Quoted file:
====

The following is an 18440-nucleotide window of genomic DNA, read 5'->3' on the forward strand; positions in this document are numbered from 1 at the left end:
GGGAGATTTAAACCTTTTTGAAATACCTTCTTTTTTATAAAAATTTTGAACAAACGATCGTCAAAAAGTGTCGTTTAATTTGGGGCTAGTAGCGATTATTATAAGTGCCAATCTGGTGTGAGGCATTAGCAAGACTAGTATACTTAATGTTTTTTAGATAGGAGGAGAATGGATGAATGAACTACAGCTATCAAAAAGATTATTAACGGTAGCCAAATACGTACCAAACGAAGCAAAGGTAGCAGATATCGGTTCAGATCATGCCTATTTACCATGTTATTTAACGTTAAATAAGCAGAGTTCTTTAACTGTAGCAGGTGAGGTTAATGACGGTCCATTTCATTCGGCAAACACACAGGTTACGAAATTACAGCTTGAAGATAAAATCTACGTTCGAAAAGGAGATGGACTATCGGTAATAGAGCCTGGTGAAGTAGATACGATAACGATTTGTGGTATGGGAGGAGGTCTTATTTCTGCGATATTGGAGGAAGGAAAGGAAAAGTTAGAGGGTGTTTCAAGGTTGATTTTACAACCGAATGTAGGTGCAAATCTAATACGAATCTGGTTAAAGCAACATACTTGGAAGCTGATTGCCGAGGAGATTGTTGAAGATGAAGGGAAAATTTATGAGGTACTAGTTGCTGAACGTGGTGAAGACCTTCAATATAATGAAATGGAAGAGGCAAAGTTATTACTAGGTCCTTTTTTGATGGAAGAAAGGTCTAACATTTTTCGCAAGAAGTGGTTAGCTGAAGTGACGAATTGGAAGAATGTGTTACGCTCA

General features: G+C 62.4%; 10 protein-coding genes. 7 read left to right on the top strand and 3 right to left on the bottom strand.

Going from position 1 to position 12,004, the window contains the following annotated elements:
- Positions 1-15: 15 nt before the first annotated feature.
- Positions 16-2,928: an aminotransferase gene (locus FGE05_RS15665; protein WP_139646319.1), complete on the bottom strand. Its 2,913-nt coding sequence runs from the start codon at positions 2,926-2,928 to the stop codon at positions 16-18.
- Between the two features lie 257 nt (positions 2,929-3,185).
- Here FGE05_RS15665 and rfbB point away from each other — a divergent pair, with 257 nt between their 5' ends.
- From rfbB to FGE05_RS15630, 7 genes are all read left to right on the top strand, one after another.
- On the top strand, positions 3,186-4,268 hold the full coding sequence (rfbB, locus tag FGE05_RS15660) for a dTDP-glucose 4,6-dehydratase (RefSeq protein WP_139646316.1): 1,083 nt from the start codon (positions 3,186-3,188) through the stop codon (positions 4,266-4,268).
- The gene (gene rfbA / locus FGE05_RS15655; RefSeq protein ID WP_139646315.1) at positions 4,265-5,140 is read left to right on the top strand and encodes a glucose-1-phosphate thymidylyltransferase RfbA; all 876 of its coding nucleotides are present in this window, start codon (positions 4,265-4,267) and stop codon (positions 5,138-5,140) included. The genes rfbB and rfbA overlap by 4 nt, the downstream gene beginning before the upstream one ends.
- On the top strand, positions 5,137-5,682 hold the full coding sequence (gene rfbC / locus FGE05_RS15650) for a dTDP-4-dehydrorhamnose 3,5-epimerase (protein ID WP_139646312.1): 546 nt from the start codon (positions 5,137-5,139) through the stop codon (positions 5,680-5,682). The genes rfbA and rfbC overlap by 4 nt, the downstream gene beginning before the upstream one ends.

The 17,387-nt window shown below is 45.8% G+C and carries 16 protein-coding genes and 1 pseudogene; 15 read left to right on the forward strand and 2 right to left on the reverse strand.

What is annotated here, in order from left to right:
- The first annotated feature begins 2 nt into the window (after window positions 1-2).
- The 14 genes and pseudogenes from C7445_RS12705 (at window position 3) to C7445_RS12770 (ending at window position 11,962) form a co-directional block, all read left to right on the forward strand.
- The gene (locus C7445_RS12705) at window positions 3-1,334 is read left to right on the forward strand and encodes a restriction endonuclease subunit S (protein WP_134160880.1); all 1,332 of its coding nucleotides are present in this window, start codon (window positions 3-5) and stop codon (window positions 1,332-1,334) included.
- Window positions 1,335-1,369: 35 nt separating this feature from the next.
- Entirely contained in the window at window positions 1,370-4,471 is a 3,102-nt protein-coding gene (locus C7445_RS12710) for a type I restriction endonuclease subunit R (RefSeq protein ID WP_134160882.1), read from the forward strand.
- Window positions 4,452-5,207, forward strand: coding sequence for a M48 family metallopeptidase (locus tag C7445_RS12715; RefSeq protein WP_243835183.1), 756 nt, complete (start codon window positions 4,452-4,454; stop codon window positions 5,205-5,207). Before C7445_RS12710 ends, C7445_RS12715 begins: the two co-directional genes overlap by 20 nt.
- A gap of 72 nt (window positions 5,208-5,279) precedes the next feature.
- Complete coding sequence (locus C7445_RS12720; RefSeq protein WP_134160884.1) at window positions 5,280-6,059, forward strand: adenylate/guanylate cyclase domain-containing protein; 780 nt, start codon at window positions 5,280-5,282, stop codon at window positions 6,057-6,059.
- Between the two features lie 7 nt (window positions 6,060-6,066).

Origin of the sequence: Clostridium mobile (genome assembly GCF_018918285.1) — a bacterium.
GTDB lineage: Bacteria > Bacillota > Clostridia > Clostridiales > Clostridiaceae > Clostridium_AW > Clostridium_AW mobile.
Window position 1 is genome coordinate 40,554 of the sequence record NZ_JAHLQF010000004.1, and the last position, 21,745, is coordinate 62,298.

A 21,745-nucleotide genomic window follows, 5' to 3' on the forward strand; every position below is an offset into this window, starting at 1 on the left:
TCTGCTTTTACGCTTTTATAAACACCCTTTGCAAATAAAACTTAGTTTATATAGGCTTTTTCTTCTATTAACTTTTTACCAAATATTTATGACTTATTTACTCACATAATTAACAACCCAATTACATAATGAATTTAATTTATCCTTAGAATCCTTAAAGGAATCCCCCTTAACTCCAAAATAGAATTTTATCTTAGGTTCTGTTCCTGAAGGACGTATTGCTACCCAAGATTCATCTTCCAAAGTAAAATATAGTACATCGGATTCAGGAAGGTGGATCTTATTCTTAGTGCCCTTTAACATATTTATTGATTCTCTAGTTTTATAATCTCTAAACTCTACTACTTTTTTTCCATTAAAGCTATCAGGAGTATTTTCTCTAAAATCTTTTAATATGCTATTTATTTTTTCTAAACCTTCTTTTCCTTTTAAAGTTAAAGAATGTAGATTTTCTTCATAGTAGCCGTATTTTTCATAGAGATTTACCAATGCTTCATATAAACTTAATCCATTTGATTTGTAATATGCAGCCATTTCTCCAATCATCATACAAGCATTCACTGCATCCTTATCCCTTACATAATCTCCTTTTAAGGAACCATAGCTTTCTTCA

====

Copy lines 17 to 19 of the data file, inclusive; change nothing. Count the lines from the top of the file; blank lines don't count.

- The gene (locus C7445_RS12705) at window positions 3-1,334 is read left to right on the forward strand and encodes a restriction endonuclease subunit S (protein WP_134160880.1); all 1,332 of its coding nucleotides are present in this window, start codon (window positions 3-5) and stop codon (window positions 1,332-1,334) included.
- Window positions 1,335-1,369: 35 nt separating this feature from the next.
- Entirely contained in the window at window positions 1,370-4,471 is a 3,102-nt protein-coding gene (locus C7445_RS12710) for a type I restriction endonuclease subunit R (RefSeq protein ID WP_134160882.1), read from the forward strand.